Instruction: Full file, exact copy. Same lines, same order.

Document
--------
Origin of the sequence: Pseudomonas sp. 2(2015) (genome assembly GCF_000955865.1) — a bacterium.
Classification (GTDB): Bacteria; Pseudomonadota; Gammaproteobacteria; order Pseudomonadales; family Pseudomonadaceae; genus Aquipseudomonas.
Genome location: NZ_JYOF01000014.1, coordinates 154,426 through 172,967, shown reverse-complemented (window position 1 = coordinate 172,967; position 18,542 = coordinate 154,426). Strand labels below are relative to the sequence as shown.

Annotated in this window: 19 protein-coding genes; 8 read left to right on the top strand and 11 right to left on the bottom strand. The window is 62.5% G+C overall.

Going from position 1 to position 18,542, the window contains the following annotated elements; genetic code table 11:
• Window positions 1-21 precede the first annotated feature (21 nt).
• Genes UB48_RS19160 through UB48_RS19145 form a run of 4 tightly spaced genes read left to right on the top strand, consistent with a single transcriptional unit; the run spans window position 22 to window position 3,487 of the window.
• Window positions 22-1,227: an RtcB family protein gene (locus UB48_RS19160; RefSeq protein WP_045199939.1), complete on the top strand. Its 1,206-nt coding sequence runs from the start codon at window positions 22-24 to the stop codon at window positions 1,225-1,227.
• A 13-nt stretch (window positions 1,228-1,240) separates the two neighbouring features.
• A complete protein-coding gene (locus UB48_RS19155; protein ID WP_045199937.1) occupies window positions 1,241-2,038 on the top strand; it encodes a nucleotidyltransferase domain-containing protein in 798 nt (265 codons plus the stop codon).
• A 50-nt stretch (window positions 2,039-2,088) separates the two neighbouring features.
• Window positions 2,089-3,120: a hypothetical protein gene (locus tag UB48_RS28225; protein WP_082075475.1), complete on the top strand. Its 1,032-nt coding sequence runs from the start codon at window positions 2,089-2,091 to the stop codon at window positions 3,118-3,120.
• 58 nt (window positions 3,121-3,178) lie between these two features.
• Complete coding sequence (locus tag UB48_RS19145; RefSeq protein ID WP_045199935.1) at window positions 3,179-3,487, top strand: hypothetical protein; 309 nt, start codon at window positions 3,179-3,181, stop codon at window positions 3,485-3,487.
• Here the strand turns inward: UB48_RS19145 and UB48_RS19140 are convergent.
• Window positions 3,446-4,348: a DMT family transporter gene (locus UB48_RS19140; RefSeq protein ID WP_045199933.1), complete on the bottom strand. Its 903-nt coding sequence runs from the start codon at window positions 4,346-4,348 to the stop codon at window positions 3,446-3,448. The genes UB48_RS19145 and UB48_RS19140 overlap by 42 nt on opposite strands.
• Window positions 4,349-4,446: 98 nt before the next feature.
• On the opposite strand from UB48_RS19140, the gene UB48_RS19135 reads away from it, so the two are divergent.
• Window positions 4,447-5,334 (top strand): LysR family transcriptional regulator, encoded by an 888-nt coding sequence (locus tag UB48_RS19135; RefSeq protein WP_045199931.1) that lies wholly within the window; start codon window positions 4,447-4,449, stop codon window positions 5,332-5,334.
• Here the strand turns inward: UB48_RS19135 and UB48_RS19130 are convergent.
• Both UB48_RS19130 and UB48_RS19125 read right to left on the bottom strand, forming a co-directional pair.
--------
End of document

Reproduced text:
Origin of the sequence: Pseudomonas sp. 2(2015) (genome assembly GCF_000955865.1) — a bacterium.
Classification (GTDB): Bacteria; Pseudomonadota; Gammaproteobacteria; order Pseudomonadales; family Pseudomonadaceae; genus Aquipseudomonas.
Genome location: NZ_JYOF01000014.1, coordinates 154,426 through 172,967, shown reverse-complemented (window position 1 = coordinate 172,967; position 18,542 = coordinate 154,426). Strand labels below are relative to the sequence as shown.

Annotated in this window: 19 protein-coding genes; 8 read left to right on the top strand and 11 right to left on the bottom strand. The window is 62.5% G+C overall.

Going from position 1 to position 18,542, the window contains the following annotated elements; genetic code table 11:
• Window positions 1-21 precede the first annotated feature (21 nt).
• Genes UB48_RS19160 through UB48_RS19145 form a run of 4 tightly spaced genes read left to right on the top strand, consistent with a single transcriptional unit; the run spans window position 22 to window position 3,487 of the window.
• Window positions 22-1,227: an RtcB family protein gene (locus UB48_RS19160; RefSeq protein WP_045199939.1), complete on the top strand. Its 1,206-nt coding sequence runs from the start codon at window positions 22-24 to the stop codon at window positions 1,225-1,227.
• A 13-nt stretch (window positions 1,228-1,240) separates the two neighbouring features.
• A complete protein-coding gene (locus UB48_RS19155; protein ID WP_045199937.1) occupies window positions 1,241-2,038 on the top strand; it encodes a nucleotidyltransferase domain-containing protein in 798 nt (265 codons plus the stop codon).
• A 50-nt stretch (window positions 2,039-2,088) separates the two neighbouring features.
• Window positions 2,089-3,120: a hypothetical protein gene (locus tag UB48_RS28225; protein WP_082075475.1), complete on the top strand. Its 1,032-nt coding sequence runs from the start codon at window positions 2,089-2,091 to the stop codon at window positions 3,118-3,120.
• 58 nt (window positions 3,121-3,178) lie between these two features.
• Complete coding sequence (locus tag UB48_RS19145; RefSeq protein ID WP_045199935.1) at window positions 3,179-3,487, top strand: hypothetical protein; 309 nt, start codon at window positions 3,179-3,181, stop codon at window positions 3,485-3,487.
• Here the strand turns inward: UB48_RS19145 and UB48_RS19140 are convergent.
• Window positions 3,446-4,348: a DMT family transporter gene (locus UB48_RS19140; RefSeq protein ID WP_045199933.1), complete on the bottom strand. Its 903-nt coding sequence runs from the start codon at window positions 4,346-4,348 to the stop codon at window positions 3,446-3,448. The genes UB48_RS19145 and UB48_RS19140 overlap by 42 nt on opposite strands.
• Window positions 4,349-4,446: 98 nt before the next feature.
• On the opposite strand from UB48_RS19140, the gene UB48_RS19135 reads away from it, so the two are divergent.
• Window positions 4,447-5,334 (top strand): LysR family transcriptional regulator, encoded by an 888-nt coding sequence (locus tag UB48_RS19135; RefSeq protein WP_045199931.1) that lies wholly within the window; start codon window positions 4,447-4,449, stop codon window positions 5,332-5,334.
• Here the strand turns inward: UB48_RS19135 and UB48_RS19130 are convergent.
• Both UB48_RS19130 and UB48_RS19125 read right to left on the bottom strand, forming a co-directional pair.